Cecy RICE indicates in a note to the ENYART Discussion List, Jan 2000, the following, "In the library of the St. Louis Genealogical Society (St. Louis, MO) there is lots of Enyart (etc.) information on microfilm. I believe some of it is related to the legal battle for Enyart (etc.) funds available to heirs. ... Maybe someone with access to the St. Louis Genealogical Society library could check it. I think the research for heirs was still going on in the 1940s, but I may not remember correctly."
Even the field of genealogy is unsafe from gimmicks and fraudulent practices, and the unsuspecting family historian can be easily taken in by such designs if he or she does not do the homework necessary to determine the facts. In the earliest decades of the 20th Century, there were hundreds of falsified genealogies in circulation, many of which were contrived by the notorious New York genealogist, Gustav Anjou, who also concocted parts of his own pedigree.
Unfortunately, the damage done by Anjou continues to rear its ugly head in the form of citations to his works in contemporary writings. That's not to say, of course, that all of what Anjou constructed was unsupported by factual documentation. Still, absent the opportunity to view the actual record citations in his and other nefarious works, the genealogist should tread carefully.
Regrettably, it seems the Enyart family was not immune to this calamity. In 1911 Mr. H.S. Enyart of New York City, purportedly a member of the New York Genealogical and Biographical Society, was assisting in the completion of a genealogical work (of sorts) on the Enyart family. He and a band of other individuals represented in written communications that they had applied for a $70,000 charter, establishing what would be known as the Empire Research Association. Their objective, from all accounts, appears to have been to locate as many Enyart descendants as possible in an effort to bring a class claim in the matter of an Enyart estate not previously resolved in the state of New York.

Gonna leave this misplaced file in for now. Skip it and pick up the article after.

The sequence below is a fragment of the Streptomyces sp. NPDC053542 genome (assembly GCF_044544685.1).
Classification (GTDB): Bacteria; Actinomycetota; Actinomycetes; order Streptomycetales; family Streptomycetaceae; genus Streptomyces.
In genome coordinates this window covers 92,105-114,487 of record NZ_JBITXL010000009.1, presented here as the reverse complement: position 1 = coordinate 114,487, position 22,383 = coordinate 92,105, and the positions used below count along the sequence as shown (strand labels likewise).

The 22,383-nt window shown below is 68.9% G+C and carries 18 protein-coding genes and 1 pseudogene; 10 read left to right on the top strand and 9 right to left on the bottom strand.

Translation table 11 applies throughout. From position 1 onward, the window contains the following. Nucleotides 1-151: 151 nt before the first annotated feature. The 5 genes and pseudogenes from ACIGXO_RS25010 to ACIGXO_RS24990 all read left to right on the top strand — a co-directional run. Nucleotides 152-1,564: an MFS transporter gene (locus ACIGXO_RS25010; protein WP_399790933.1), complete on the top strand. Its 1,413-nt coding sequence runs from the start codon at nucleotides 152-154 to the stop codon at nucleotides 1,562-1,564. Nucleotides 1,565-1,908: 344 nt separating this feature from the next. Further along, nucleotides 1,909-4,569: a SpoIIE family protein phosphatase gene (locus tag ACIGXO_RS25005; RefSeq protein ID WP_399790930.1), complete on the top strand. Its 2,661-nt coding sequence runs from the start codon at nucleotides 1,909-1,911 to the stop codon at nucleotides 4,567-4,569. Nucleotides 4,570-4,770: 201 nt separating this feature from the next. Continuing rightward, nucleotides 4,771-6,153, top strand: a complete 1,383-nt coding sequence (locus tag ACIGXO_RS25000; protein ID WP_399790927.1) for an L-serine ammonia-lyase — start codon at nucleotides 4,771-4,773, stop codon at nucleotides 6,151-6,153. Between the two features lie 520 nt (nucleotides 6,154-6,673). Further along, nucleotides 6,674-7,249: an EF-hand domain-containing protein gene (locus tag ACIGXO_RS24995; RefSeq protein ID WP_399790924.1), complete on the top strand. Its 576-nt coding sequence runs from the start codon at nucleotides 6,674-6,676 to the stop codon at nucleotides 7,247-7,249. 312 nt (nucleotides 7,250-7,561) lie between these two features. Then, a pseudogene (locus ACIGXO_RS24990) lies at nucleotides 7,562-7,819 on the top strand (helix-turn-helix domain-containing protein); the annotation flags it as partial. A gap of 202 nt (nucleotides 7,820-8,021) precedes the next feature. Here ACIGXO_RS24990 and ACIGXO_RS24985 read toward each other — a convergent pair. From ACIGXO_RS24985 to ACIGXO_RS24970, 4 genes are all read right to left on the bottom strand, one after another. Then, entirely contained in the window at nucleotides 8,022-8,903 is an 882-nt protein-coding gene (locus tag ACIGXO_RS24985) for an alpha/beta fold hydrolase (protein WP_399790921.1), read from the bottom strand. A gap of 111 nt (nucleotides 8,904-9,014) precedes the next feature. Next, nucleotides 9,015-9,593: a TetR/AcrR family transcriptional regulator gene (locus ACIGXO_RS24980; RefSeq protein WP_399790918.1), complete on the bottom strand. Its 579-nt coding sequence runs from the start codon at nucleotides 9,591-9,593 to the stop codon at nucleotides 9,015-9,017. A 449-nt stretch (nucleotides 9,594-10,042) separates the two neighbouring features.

The few letters that have come to the attention of the Editor are confusing, and without benefit of both sides of the correspondence, it is difficult to understand what connections were ultimately made and thus separate fact from fiction. However, a number of assertions were made by Mr. Enyart, including lineal connections to five signers of the Declaration of Independence and numerous Presidents of the United States. While it is possible that many Enyarts may find relationships in the Enyart line to some of these men, such direct lineal connections must be made through families who intermarried with the Enyarts. Today there exists a plethora of scholarly writings concerning the ancestries of the U.S. Presidents and many of the signers of the Declaration, none of which appears to include direct Enyart ancestry.
Among the papers sent to the Editor by Roberta Pierson (an Enyart family researcher) is a report of the address of one Mr. Bunnell of Huntingdon, Pennsylvania, on May 29, 1912. The report rambles considerably, and offers very little concrete evidence that any properties in question legally belonged to the Enyart family by the time of his writing. Rather, the document in question appears on its face to be typical of the money-making scams that plagued genealogists and family historians in the early decades of this century.
One method typically used in scams concerning most families was the placement of advertisements in personal or legal columns of many newspapers seeking the "missing" heirs in a given family. Letters would be written by one or more alleged family historians in an effort to generate interest in bringing action in a class case. As word filtered through the extended family, one or more associations, incorporated under the laws of various states, would be formed, usually requiring the payment of membership dues coupled with a periodic levy on the membership for legal fees and disbursements incurred in connection with the family's estate claim. This method is similar to that specifically found in the Enyart scam.